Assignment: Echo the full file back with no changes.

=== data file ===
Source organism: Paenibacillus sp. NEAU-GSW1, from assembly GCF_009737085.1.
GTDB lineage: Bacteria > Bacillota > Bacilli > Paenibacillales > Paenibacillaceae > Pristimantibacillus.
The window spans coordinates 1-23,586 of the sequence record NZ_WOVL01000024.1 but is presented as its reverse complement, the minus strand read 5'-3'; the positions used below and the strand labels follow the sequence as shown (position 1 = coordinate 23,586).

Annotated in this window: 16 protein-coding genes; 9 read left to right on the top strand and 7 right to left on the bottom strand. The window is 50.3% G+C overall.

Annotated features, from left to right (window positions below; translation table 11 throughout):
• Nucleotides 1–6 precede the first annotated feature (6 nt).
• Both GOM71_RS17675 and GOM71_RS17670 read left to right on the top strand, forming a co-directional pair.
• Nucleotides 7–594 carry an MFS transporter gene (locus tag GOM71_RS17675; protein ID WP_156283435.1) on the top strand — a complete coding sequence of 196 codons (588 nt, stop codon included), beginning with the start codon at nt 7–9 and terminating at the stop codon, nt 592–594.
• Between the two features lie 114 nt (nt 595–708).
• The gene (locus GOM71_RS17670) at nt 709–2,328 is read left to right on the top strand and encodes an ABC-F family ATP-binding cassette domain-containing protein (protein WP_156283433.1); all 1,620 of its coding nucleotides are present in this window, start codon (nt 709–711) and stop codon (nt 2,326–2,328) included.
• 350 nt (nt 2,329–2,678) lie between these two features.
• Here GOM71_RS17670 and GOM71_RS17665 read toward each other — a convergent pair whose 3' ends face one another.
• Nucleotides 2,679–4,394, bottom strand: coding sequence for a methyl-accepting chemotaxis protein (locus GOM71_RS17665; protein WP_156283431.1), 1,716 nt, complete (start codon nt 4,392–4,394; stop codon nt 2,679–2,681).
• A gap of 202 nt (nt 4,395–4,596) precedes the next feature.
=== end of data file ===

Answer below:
Source organism: Paenibacillus sp. NEAU-GSW1, from assembly GCF_009737085.1.
GTDB lineage: Bacteria > Bacillota > Bacilli > Paenibacillales > Paenibacillaceae > Pristimantibacillus.
The window spans coordinates 1-23,586 of the sequence record NZ_WOVL01000024.1 but is presented as its reverse complement, the minus strand read 5'-3'; the positions used below and the strand labels follow the sequence as shown (position 1 = coordinate 23,586).

Annotated in this window: 16 protein-coding genes; 9 read left to right on the top strand and 7 right to left on the bottom strand. The window is 50.3% G+C overall.

Annotated features, from left to right (window positions below; translation table 11 throughout):
• Nucleotides 1–6 precede the first annotated feature (6 nt).
• Both GOM71_RS17675 and GOM71_RS17670 read left to right on the top strand, forming a co-directional pair.
• Nucleotides 7–594 carry an MFS transporter gene (locus tag GOM71_RS17675; protein ID WP_156283435.1) on the top strand — a complete coding sequence of 196 codons (588 nt, stop codon included), beginning with the start codon at nt 7–9 and terminating at the stop codon, nt 592–594.
• Between the two features lie 114 nt (nt 595–708).
• The gene (locus GOM71_RS17670) at nt 709–2,328 is read left to right on the top strand and encodes an ABC-F family ATP-binding cassette domain-containing protein (protein WP_156283433.1); all 1,620 of its coding nucleotides are present in this window, start codon (nt 709–711) and stop codon (nt 2,326–2,328) included.
• 350 nt (nt 2,329–2,678) lie between these two features.
• Here GOM71_RS17670 and GOM71_RS17665 read toward each other — a convergent pair whose 3' ends face one another.
• Nucleotides 2,679–4,394, bottom strand: coding sequence for a methyl-accepting chemotaxis protein (locus GOM71_RS17665; protein WP_156283431.1), 1,716 nt, complete (start codon nt 4,392–4,394; stop codon nt 2,679–2,681).
• A gap of 202 nt (nt 4,395–4,596) precedes the next feature.